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French Horn Stopping -- Why the pitch shift?

Introduction

Playing the modern french horn presents several special challenges:

  • The most popular horn, the "double" horn, is two instruments in one, sharing the same mouthpiece and bell. A thumb-operated valve switches between a horn in F and a horn in B-flat (a fourth higher). So, the player must learn two sets of fingerings -- and decide when to switch between them as the music goes higher and lower.
  • Before the invention of valved horns, horn players played in different keys by adding lengths of tubing ("crooks") to transpose the fundamental pitch of the instrument to the desired key. With the benefit of valves, modern horn players don't have to use crooks to play in every key. However, horn parts are written for the old transposing horns, so modern players have to undo this transposition (by performing a reciprocal transposition) when they read music.
  • Horn players need to read both treble and bass clef.
  • When the "stopping mute" (or the hand, which the mute emulates) is inserted into the bell, the set of pitches produced for any given fingering is one semitone higher than it would be without the mute. To compensate, the horn player transposes the music down a semitone (in addition to any other transposition they're doing).

    The nature and cause of the last of these inconveniences are discussed here.

    The Anomalous Nature of the Pitch Shift

    If a stopping mute is slowly introduced into the bell of the horn while a note is being played, the pitch drops (assuming the player follows the natural resonance pitch as it shifts downwards). The interval of the shift varies, depending on the starting pitch.

    However, if the player stops playing an unstopped note, puts in the stopping mute, and then tries to play a note with the same pitch as before, the resulting note is always one semitone higher! (At least, this is the case for the F horn; for the B-flat horn the difference is greater; some horns have yet another valve to compensate for this.)

    This seeming discrepancy has been the cause of considerable debate surrounding both the nature of the effect and its causes. John Backus, in the article "Input impedance curves for the brass instruments" (published in the August 1976 issue of the Journal of the Acoustical Society of America, volume 60, number 2) gives a good explanation of both. His description is summarized below, with a few new diagrams.

    Description

    When a note is played on an unstopped brass instrument, vibrations from the player's lips travel down the tube, and are partly reflected back when they reach the large impedance gradient at the bell. The resulting standing waves are characterized by antinodes (points of maximum change of air velocity and minimum changes of pressure) at the mouthpiece and at the bell, and nodes (points of minimum change in air velocity and maximum change of pressure) between the antinodes, like this:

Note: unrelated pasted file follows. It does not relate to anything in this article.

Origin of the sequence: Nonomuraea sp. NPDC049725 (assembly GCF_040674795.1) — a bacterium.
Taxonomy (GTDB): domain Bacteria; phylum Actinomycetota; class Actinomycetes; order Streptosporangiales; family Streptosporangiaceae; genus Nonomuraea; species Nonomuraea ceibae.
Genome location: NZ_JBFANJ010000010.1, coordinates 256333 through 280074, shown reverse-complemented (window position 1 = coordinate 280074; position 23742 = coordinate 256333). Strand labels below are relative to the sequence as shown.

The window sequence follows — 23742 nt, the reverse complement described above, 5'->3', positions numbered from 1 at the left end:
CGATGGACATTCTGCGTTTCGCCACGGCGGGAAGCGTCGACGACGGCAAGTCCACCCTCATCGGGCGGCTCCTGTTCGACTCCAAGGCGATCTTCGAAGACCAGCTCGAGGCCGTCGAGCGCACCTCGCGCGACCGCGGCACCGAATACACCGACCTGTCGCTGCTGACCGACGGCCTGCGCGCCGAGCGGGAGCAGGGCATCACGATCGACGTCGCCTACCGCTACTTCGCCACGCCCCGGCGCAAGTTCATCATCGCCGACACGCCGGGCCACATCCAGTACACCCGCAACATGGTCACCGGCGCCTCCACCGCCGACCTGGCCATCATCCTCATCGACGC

At least, that's how it's usually drawn. Another way to think about what happens past the bell is to consider that the walls of the room cannot vibrate, and thus they must be nodes, too. Actually, this "phantom node" is functionally much closer to the bell than the walls, as you discover when you play a note and walk toward a wall -- you have to get pretty close before the wall affects the pitch of the instrument. So, the "phantom node" might be drawn like this:

    Each pitch for a given fingering has a different numbers of nodes; here's the set of pitches and their corresponding vibrational patterns:

    If you had some way to restrict the volume of air in front of the bell, this "phantom node" would move toward (and into) the bell of the instrument, causing the other nodes to get closer together, arriving finally at the position of the mute:

    This would result in the pitch going up (which is what you'd expect, since the effective length of the vibrating tube is getting shorter).

    However, what actually happens when you bring a mute toward the bell is different, because the node which is affected is the first one inside the instrument. This node is thus drawn out, toward the bell...

    ...resulting in the pitch dropping. (The phantom node and its adjacent antinode are lost.)

    How can we account for the difference between these two ending points? Simple: they have different numbers of nodes -- they are at different positions in the harmonic series:

    The two series, unstopped and stopped, correspond like this:

    The black lines show the drop in pitch that occurs when the mute is inserted; the blue lines show the pitch rise that would happen if the phantom node could be pushed into the bell.

    So, the question of whether a horn's pitch goes down or up when a mute is inserted can be answered either way! (This diagram also shows how different-size downward shifts coexist with equal-size upward shifts.)